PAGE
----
Lupus Erythematosus

Etiology: Heterogeneous autoimmune disease resulting from the interplay of genetic, environmental, and hormonal factors. F > M.

History & Physical: Spectrum of disease varies from limited cutaneous involvement to severe systemic disease.

Systemic Lupus Erythematosus (SLE): 1997 Update of the 1982 ACR Revised Criteria

Management

LE-specific skin manifestations are divided into 3 categories (other less common forms exist as well).

Clinical

Comment

Acute cutaneous LE

Classic "butterfly" malar rash.

Often association with anti-dsDNA Ab and lupus nephritis.

Evaluate for evidence of systemic disease.

Hydroxychloroquine.

Systemic steroids (0.5 mg-1 mg/kg/d) + steroid-sparing agents (azathioprine, methotrexate, mycophe-nolate mophetil).

Subacute cutaneous LE

Two subtypes: Annular or papu-losquamous presentation.

Often associated with anti-Ro Ab.

Sun protection. Corticosteroids (topical, intralesional) and hydroxychloroquine.

Chronic cutaneous/discoid LE

Most often in head/neck area: Atrophic inflammatory plaques.

Can lead to scarring alopecia.

5%-10% will get systemic disease Tx: Photoprotection, topical or intralesional steroids, hydroxychloro-quine

Other important variants of lupus: Drug-induced lupus, lupus profundus, neonatal lupus.

Investigations: Diagnosis requires clinicopathologic correlation;

often multiple skin biopsies needed before diagnosis made. DDx: Eczema, neurodermatitis, parapsoriasis.

Mycosis fungoides (MF)

The most common clinicopathologic subtype of primary cutaneous T-cell lymphoma (CTCL).

Management

Choice of therapy and management setting depends on stage of disease: "stage-directed therapy"

Overview of Mycosis Fungoides Therapies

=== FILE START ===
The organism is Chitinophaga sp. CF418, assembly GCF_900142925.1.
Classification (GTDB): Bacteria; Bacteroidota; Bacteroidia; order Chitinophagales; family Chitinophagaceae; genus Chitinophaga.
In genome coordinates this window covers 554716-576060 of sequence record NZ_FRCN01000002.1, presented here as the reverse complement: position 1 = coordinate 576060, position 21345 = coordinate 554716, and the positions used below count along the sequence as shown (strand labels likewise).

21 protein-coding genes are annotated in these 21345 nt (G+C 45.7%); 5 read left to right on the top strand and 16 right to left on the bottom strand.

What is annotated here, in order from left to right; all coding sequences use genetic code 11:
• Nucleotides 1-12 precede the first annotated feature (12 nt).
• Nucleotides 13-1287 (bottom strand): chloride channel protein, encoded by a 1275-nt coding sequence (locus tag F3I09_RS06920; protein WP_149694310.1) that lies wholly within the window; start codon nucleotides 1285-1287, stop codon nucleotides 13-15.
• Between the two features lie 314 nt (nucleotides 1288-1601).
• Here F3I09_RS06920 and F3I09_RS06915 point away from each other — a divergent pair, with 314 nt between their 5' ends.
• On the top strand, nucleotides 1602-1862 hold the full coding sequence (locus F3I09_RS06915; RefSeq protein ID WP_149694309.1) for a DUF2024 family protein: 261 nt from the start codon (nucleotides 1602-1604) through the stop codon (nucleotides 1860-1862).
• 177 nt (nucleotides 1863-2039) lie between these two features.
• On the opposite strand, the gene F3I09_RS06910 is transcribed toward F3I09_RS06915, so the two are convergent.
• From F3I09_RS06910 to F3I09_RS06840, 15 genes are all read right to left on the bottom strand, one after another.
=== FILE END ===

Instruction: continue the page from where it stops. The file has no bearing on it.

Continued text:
Skin-directed Therapies

Systemic Therapies

Topical therapies Steroids (mid to strong potency) Topical chemotherapy

■ Nitrogen mustard

■ Carmustine (BCNU) Bexarotene 1% gel Imiquimod 5% cream Phototherapy: PUVA,

BB/NB-UVB, UVA-1 Radiation therapy Local x-ray therapy Electron Beam Therapy

Biological/immune therapies Bexarotene, Acitretin Denileukin

Diftitox Interferon

Extracorporeal photopheresis (ECP) Monoclonal antibodies Cytokine therapy Chemotherapy Methotrexate, gemcitabine

Pentostatin and purine analogues Combination chemotherapy Bone marrow/stem cell transplantation

Melanoma

Images Lupus Profundus

Etiology: Melanocyte-derived skin cancer. May arise within a previously existing nevus or dysplastic nevus, but ~70% arise de novo.

History:

Risk factors

■ Fair complexion: Red/blonde hair, blue/green eyes, tendency to freckle and burn.

■ Sun exposure, particularly blistering sunburns during childhood.

■ Personal or family history of melanoma; Genes involved in some cases: CDKN2A, BRAF.

■ Giant congenital melanocytic nevi or multiple dysplastic nevi.

Physical: Pigmented macule or plaque with some or all of the following features (ABCDE of melanoma): Asymmetry, Borders (irregular), Color variegation, Diameter (>6 mm), Evolution (lesion change by history).

Classically divided into subtypes based on clinical and histopathologic features:

1. Superficial spreading malignant melanoma—60%—70% of melanomas.

2. Nodular melanoma.

3. Acral-lentiginous melanoma — Most common form in blacks, Asians, and Hispanics, mostly on volar skin of the palms or soles and the nailbeds.

4. Lentigo maligna melanoma — Develops from a lentigo maligna, usually on the face of elderly, slow-growing.

5. Amelanotic melanoma — Pink-red.

6. Rare variants.

Most common sites of local and/or regional metastases— Draining lymph node basins and the skin between the primary site and the lymph nodes; most common sites of systemic metastases—Lung, liver, brain (#1 cause of death), bone, and gastrointestinal tract.

Investigations: Dermoscopy (ABCD rule or 7-point checklist; requires expertise); excisional biopsy if melanoma is suspected.

■ Most important prognostic indicator is maximal thickness of tumor invasion on biopsy (Breslow depth in mm).

DDx: BCC, blue or dysplastic nevus, SK.

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